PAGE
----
I was really flattered when Jerry Byrne asked me to write the script for a program of book awards. He's a very impressive guy, with a bio that just won't quit. CEO of Stagebill, publisher of Variety, a stint with Norman Lear -- you get the idea.
The program went well, and we moved on to a wave-and-a-smile-at-lunch at Michael's, the New York restaurant where media folk go to see and be seen.
But we hadn't spoken for a few years when I got an email from him on my Head Butler account suggesting that we meet at a bar on the Upper East Side.
I showed up on time. No sign of Jerry Byrne. Which seemed odd, because he had served as Marine in Vietnam. He had been decorated. He still carried himself with an impressive military crispness. No way would he be late.
And then a guy at the bar waved me over.
"Jerry Byrne," he said, as he shook my hand.
One letter different made all the difference. This man was certainly successful -- he did something on Wall Street -- and, like his namesake, cared about books. He'd written to me because he liked Head Butler and wanted to hang out with me.
I don't hang out. Still, we saw one another from time to time. One afternoon, he came up to our apartment to introduce us to his girlfriend, and she too was attractive and pleasant.
Then I heard he was going away.
And then I learned why:
Gerard Francis Byrne (CRD #1032847, Registered Representative, Short Hills, New Jersey) was barred from association with any NASD member in any capacity. The sanction was based on findings that Byrne obtained a wrongful extension of credit in violation of Section 7(f) of the Exchange Act and Regulation X promulgated thereunder. The findings stated that Byrne failed to post trades made in his personal margin account to the clearing firm, which caused his member firm's books and records to be inaccurate. (NASD Case #20050008469-01)
Recently, Jerry translated that for me:
While working for a small boutique broker-dealer, I had an alcoholic binge. In after hours trading one night, while all alone on the desk, I went "all in" on a stock that was falling sharply due to bad news. Well, I tried to catch the proverbial falling knife; sadly, the stock kept going lower and lower. And lower. I covered up the losses for a day or two, only to be eventually found out. The loss was substantial (approximately $245,000) and I was unable to pay. To this day, even though my sentence is behind me, I still have restitution to pay, and one day I will do just that.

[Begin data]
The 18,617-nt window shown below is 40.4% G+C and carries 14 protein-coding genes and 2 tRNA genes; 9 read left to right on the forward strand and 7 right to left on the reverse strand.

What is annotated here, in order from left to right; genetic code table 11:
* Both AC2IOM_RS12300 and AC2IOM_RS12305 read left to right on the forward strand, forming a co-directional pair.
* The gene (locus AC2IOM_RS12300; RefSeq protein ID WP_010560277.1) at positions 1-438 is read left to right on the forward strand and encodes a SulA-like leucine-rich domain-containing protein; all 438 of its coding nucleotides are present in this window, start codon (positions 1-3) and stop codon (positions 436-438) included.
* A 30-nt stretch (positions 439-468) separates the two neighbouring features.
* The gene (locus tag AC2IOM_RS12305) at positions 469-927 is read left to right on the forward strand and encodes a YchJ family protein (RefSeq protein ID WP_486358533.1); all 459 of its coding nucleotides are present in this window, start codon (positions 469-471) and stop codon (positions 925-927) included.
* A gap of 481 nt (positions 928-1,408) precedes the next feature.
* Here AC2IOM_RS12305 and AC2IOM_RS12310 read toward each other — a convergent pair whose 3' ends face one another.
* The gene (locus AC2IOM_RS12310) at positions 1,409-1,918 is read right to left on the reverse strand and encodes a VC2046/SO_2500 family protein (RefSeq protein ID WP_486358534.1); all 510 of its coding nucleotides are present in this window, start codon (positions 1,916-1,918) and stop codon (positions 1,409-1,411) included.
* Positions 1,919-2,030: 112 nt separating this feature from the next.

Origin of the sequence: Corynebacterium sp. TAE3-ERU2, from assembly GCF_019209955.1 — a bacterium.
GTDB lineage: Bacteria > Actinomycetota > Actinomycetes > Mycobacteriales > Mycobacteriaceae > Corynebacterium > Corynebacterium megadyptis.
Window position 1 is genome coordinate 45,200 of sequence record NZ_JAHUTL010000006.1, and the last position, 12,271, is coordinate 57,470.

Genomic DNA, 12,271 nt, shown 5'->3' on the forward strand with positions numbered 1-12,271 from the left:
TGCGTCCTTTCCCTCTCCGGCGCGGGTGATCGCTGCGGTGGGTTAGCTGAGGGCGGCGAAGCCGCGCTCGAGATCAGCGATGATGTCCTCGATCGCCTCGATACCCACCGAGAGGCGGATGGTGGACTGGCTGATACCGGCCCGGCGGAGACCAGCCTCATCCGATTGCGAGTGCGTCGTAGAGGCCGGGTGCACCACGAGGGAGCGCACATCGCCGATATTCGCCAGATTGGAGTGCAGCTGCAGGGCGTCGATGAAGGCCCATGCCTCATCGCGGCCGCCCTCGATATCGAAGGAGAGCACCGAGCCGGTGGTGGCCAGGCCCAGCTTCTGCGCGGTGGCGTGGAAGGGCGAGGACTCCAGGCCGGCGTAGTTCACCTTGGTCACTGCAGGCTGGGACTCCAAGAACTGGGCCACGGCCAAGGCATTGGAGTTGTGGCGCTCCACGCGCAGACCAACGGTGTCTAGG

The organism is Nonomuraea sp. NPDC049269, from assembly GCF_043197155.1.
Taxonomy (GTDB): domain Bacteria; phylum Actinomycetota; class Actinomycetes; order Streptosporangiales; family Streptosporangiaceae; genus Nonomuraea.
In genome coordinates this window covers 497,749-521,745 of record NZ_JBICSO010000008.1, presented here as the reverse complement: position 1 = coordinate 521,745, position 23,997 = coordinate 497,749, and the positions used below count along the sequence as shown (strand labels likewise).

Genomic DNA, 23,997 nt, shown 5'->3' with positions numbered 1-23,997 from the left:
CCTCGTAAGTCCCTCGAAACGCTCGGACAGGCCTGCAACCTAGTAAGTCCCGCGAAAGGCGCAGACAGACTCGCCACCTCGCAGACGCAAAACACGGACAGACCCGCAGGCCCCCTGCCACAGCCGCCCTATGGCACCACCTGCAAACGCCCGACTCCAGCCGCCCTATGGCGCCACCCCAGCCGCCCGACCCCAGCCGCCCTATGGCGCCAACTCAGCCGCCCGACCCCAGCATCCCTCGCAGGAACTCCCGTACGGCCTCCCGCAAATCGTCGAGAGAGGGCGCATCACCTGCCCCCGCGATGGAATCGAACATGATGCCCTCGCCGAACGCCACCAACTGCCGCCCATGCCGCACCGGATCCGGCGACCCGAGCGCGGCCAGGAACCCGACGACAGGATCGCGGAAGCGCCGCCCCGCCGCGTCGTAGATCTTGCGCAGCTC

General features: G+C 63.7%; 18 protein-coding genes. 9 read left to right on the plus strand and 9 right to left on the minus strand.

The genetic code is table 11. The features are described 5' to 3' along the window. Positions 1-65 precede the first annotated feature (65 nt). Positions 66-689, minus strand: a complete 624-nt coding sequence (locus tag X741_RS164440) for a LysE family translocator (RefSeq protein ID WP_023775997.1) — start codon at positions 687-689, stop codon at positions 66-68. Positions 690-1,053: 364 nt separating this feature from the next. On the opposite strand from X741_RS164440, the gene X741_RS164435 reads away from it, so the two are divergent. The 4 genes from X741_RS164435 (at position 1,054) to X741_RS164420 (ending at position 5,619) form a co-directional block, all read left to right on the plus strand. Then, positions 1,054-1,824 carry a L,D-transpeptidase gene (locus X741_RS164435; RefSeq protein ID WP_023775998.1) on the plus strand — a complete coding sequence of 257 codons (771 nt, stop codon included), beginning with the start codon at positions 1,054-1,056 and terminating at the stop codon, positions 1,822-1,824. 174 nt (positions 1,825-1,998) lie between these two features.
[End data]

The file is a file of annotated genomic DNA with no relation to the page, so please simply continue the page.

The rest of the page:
Jerry Byrne is the rare Wall Streeter who has gone to jail, and gone there for a crime that involved less money than Lloyd Blankfein's chopper bill. While there, he kept a diary. He has edited it -- and self-published it. As a book, it needs an editor and a proofreader. As a document, "My Road Home: A 13 month journey from Wall Street to behind the walls of a NY State Prison" is fascinating: intimate, unsparing, and a very good reason to keep your nose clean. It should be required reading for anyone on Wall Street who is allowed to play with money.
Considering all the Wall Street criminality that will never be punished, Byrne's sentence may strike you as harsh: two-and-a-third to seven years. "Four hundred thousand it cost my family in legal fees to get a result I probably would have received if I had pled guilty at my arraignment," he notes as he is sentenced. But he has no time to think about that --- he is cuffed and led to a cell with twenty other prisoners, none of them Anglo-Saxon. Food. A cheese sandwich, and the cheese "is a color I have never seen before." The room smells of body odor, and it's just 11 AM.
You can be appalled. He can't. He resolves: "Forget everything you were used to." But he doesn't. Having trouble using his new PIN number to dial a pay phone, he accepts help from a kindly prisoner -- who promptly steals the number. Shame overwhelms him: for his parents, his five siblings, his two teenaged sons.
Time to go to Downstate, three hours north. This means shackles. And, when he gets there, confinement to his cell for 23 hours each day. Three showers a week, three minutes per shower. And then it's on to Mohawk, his home for... well, that's the question, isn't it?
He does what he can. Reads a book a day. Minds his own business. Seasons pass. He ignores the inane conversations: "Who is richer? Beyonce or Eddie Murphy?" He's not even surprised when his first parole application is denied.
Byrne writes vividly about his fellow prisoners. Some are decent, many not. And woe be to the sex offenders -- at night, they are humiliated and tortured for their crimes. It's all out in the open; you can't really turn away.
In the end, he's out in 13 months. Relieved. Repented.
On a TV drama written by David Mamet, a soldier is asked, "Do you believe people can change?"
"No," he replies. "But I've seen it happen."
That's the real story of this book.
[cross-posted from HeadButler.com]